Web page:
The Knowledge

Five research findings that improved our knowledge this year

JL Dutaut picks out key insights from this year's Schools Week research column, The Knowledge

JL Dutaut picks out key insights from this year's Schools Week research column, The Knowledge

14 Aug 2023, 5:00

The ECF requires improvement

The year started with research from Teacher Tapp and the Gatsby Foundation looking into how the early career framework is panning out. Pouring cold water on the government’s hopes that the ECF would offer a solution to the profession’s perpetual (and worsening) retention crisis, Becky Allen said: “Our survey responses suggest that it isn’t having much of an effect so far in that respect”.

Her suggestions for improving the ECF included reducing the amount of repetition in the content with initial teacher training and adapting it to the needs of specific phases and subjects. Allen also had a word of caution for the Labour party as they draw up their manifesto: “Just one-in-ten say they would entirely scrap the reforms”.

While there may not be much policy makers can ultimately do to make the first years of teaching more survivable, she adds, policy makers should continue to “make them the best they can”.

Teacher-mums worst impacted by Covid

In November, a new report from UCL’s institute of education supported by the Nuffield Foundation revealed the impact of the pandemic on teachers’ and schools leaders’ mental health. A key finding set out by John Jerrim was that anxiety was not evenly distributed among the profession, with differences seen across roles, school types, gender and parental status.

From a pre-pandemic baseline of 25 per cent, the proportion of headteachers’ reporting high levels of anxiety reached a peak of 65 per cent in January 2021. No guesses why. Meanwhile, the percentage of assistants and deputies who aspired to headship dropped from 56 per cent to 48 per cent – a concern amid leadership retention woes.

As is so often the case, it was women who suffered the worst of the impact, and mothers of young children worst of all. From a similar pre-pandemic baseline, “women with under-fives became much more anxious about work than male teachers with under-fives”. Proof if needed that gender disparity isn’t just about pay.

Pay drives recruitment and retention (Duh!)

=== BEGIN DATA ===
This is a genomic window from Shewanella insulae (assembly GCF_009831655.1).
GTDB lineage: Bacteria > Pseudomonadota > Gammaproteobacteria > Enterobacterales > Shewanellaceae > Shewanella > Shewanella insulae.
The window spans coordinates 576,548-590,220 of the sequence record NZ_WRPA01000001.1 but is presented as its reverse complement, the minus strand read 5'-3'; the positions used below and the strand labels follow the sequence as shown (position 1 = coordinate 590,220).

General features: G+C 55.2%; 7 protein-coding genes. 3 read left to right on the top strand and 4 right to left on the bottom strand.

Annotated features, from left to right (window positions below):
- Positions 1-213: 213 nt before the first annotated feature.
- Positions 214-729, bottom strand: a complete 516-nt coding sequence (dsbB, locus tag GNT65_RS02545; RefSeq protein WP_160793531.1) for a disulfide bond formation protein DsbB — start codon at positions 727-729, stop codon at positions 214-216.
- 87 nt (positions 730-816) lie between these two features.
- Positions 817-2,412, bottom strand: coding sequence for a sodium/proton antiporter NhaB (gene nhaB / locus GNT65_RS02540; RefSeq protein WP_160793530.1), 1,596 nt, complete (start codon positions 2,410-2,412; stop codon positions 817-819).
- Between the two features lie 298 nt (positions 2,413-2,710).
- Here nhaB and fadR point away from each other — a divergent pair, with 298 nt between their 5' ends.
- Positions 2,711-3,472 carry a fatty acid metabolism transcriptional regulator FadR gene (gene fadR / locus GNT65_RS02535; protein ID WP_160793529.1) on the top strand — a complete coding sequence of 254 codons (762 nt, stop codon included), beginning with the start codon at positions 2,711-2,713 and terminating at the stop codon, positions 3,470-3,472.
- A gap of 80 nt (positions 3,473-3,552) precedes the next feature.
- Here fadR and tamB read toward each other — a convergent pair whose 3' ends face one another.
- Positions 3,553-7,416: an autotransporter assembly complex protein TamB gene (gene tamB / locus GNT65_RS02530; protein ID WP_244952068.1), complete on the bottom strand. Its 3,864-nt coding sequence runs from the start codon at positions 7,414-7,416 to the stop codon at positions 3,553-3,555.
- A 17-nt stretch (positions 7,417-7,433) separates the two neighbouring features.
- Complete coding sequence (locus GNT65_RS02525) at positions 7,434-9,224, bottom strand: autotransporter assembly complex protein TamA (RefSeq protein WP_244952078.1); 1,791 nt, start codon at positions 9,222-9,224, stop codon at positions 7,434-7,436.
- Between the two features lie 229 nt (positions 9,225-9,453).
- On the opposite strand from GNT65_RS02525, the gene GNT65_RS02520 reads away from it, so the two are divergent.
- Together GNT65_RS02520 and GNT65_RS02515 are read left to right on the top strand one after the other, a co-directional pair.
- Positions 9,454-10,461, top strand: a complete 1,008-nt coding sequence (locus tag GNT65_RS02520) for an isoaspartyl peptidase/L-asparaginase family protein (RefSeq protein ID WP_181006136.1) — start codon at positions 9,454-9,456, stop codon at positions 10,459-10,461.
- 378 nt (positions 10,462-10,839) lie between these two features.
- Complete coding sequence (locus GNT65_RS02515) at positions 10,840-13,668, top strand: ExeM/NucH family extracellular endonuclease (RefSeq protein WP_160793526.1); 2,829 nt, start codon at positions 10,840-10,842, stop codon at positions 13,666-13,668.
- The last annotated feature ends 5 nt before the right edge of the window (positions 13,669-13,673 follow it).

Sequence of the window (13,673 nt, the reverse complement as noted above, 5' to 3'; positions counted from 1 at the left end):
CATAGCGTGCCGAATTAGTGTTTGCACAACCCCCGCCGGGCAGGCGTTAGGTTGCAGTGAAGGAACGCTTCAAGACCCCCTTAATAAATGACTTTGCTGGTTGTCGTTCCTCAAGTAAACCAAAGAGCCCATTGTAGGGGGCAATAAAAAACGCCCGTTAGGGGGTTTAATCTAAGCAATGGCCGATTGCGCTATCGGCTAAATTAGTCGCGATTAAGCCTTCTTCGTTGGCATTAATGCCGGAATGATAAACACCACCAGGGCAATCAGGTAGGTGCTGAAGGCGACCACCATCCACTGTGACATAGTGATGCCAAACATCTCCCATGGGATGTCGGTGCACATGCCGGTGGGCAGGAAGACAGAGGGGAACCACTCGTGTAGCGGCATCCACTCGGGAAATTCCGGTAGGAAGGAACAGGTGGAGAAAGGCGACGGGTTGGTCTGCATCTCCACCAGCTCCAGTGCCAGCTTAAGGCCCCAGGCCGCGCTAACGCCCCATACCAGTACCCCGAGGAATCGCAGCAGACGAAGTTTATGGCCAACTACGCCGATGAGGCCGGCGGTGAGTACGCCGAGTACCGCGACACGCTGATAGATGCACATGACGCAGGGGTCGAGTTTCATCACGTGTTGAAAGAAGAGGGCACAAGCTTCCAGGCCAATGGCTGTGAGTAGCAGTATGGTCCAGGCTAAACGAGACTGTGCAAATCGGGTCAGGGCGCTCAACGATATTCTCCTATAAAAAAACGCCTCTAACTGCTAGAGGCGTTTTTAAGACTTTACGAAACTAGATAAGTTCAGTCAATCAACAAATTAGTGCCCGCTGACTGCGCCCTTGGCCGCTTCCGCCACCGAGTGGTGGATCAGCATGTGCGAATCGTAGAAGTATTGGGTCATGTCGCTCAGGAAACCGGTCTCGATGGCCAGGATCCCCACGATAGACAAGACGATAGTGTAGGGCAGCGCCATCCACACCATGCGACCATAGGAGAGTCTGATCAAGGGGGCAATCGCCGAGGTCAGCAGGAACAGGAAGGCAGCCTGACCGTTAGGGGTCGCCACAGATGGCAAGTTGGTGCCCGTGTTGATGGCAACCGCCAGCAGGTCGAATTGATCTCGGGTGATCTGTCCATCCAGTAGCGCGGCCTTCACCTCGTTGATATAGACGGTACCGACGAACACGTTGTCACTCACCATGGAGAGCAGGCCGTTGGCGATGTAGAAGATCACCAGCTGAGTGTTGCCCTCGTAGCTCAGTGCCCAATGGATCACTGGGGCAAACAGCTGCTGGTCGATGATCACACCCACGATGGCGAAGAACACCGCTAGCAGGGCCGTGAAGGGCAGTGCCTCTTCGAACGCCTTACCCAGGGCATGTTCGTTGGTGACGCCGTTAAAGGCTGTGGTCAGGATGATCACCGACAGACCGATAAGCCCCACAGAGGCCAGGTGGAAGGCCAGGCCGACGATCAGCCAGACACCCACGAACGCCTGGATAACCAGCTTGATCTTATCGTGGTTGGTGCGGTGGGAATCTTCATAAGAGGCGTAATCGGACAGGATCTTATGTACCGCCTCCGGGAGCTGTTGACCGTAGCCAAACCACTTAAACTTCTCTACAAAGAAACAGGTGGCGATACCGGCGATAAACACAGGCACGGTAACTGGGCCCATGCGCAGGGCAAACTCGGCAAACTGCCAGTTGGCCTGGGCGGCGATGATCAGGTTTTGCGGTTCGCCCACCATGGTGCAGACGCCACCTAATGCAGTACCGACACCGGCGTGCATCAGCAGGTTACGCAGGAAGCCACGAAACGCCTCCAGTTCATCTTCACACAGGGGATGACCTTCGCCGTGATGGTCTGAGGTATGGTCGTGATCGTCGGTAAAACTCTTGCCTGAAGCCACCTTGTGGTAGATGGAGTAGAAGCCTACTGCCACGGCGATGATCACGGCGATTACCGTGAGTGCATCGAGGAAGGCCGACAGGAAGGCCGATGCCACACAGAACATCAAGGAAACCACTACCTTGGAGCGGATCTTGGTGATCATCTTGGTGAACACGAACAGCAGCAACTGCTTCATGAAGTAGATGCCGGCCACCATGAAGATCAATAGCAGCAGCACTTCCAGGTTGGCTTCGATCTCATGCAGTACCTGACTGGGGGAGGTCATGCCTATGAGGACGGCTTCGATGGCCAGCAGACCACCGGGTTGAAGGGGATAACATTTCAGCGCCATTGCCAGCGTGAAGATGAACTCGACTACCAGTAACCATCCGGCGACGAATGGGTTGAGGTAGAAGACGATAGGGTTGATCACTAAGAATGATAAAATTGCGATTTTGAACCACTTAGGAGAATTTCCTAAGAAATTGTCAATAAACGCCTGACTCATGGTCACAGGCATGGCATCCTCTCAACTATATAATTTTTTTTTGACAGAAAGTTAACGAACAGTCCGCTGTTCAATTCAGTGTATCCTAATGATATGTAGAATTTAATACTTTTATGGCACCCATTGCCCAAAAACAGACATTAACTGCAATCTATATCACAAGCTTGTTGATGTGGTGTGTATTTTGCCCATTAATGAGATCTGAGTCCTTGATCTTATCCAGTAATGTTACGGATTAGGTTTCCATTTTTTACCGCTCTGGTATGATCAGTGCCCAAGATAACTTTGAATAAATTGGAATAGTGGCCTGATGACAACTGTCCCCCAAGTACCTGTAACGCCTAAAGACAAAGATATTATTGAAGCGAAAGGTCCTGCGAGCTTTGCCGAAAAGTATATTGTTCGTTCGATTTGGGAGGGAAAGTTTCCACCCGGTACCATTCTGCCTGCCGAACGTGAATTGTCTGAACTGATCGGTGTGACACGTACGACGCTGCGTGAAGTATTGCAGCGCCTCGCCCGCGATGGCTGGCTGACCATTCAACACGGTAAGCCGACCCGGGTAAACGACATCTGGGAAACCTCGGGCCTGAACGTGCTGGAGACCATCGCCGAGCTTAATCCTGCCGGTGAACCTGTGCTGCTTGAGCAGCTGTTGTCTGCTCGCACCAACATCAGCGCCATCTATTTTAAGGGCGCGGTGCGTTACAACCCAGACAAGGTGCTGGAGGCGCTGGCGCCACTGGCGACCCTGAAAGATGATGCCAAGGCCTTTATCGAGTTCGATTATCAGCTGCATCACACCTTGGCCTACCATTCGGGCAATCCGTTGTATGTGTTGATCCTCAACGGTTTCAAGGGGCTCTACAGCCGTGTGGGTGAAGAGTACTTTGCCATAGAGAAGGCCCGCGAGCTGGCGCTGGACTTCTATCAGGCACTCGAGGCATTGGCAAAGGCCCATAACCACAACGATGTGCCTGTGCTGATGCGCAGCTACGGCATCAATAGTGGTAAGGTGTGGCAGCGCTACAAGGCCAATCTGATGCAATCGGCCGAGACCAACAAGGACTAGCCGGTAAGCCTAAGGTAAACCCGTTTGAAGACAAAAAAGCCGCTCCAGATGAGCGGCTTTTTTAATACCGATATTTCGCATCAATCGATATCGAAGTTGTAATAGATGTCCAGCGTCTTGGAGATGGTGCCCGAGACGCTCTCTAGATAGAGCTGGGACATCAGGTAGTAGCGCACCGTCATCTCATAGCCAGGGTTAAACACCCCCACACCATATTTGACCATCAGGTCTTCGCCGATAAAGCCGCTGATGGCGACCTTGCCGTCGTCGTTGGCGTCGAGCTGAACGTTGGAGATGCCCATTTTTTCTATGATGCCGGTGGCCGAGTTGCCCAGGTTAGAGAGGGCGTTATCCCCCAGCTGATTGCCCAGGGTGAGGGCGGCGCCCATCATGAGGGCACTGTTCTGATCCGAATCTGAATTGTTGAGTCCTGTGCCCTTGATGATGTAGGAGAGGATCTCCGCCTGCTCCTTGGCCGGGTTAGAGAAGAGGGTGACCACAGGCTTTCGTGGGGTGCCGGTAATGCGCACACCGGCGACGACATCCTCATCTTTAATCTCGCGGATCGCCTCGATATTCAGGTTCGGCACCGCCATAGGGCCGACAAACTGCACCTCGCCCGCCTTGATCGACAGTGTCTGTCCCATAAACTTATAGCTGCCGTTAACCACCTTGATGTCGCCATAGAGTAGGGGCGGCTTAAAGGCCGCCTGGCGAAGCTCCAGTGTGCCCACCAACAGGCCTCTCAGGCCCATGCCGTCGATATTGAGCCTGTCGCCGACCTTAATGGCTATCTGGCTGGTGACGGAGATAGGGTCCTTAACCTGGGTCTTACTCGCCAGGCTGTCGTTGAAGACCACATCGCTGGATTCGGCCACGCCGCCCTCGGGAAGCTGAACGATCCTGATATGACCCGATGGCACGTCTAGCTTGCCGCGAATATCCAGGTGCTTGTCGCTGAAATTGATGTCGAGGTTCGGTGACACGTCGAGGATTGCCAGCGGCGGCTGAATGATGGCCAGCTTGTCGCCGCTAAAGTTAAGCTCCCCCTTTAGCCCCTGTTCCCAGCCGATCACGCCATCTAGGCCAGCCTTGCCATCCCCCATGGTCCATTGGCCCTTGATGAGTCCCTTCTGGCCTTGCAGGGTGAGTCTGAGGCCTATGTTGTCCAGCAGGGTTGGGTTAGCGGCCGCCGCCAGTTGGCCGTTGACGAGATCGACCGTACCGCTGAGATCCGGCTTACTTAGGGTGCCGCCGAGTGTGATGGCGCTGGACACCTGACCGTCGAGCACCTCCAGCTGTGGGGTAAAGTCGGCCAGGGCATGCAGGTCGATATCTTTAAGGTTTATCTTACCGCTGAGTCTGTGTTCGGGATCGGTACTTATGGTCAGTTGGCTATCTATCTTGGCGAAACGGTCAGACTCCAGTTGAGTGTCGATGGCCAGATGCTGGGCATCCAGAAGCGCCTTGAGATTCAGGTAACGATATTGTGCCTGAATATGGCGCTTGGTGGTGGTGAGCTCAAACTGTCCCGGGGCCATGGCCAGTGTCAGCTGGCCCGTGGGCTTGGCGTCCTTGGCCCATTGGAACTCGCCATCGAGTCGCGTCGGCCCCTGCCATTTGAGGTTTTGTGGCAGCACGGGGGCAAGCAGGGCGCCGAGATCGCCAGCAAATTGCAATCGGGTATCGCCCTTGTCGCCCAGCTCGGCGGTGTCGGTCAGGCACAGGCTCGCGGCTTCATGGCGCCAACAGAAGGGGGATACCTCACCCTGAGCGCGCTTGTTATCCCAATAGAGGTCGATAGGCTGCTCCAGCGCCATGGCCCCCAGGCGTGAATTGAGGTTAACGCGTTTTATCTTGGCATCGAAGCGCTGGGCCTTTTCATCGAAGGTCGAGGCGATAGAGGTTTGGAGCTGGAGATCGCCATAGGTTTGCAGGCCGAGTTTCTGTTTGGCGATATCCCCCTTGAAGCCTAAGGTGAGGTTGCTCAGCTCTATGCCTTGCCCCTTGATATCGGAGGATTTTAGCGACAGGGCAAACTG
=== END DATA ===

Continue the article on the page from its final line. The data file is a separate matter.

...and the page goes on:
“The government faces difficult choices in the weeks ahead In January,” concluded NFER’s Jack Worth in January. Six months on – as we still await publication of the STRB report, a new wave of strikes rolls over the sector, and Rishi Sunak ponders ignoring the STRB’s recommendations anyway – the evidence presented here bears revisiting.

The key factor for pay to affect recruitment and retention, Worth explains, is the increase in teacher pay relative to the ‘outside option’, ie whether better remuneration is available elsewhere or the differential gap between teaching and other options shrinks, making a stressful job less appealing.

At the time, OBR was forecasting a 4.2 per cent increase in average earnings. Since then, the bottom has dropped out of recruitment and retention at all levels.

Appetite for collaboration

In April, University of Manchester’s Mel Ainscow and Manchester Institute of Education’s Paul Armstrong revealed their new research into how local area partnerships were overcoming the unhelpful barriers caused by competition in the school system.

With encouraging signs that “there remains a strong appetite in the field to engage in collaboration”, they set out recommendations including better use of richer data at a local level to interpret and contextualise school performance.

As Amanda Spielman was announcing that Ofsted would be making changes in response to the sector’s outcry after the death of Ruth Perry, Aincow and Armstrong suggested fundamental reform in favour of place-based accountability.

Hubs help isolated schools

The changes announced since haven’t delivered what the Mancunian researchers hoped for, but there were signs of positive action within our existing frameworks as the theme of local partnerships returned to The Knowledge in June.

Plymouth Marjon University’s Tanya Ovenden-Hope set out the results of research into a MAT using a hub model to support and empower educationally isolated schools. The small, geographical groups resulted in “non-judgmental, local peer support” which was seen to improve staff development and resource sharing, including teachers.

With lessons from what didn’t work so well, Ovenden-Hope’s research shows that the MAT model – which Schools Week reported in January was having a devastating effect on small schools  – can offer a better deal for isolated communities who highly prize these schools.

This article was first published in Schools Week on 7 July.

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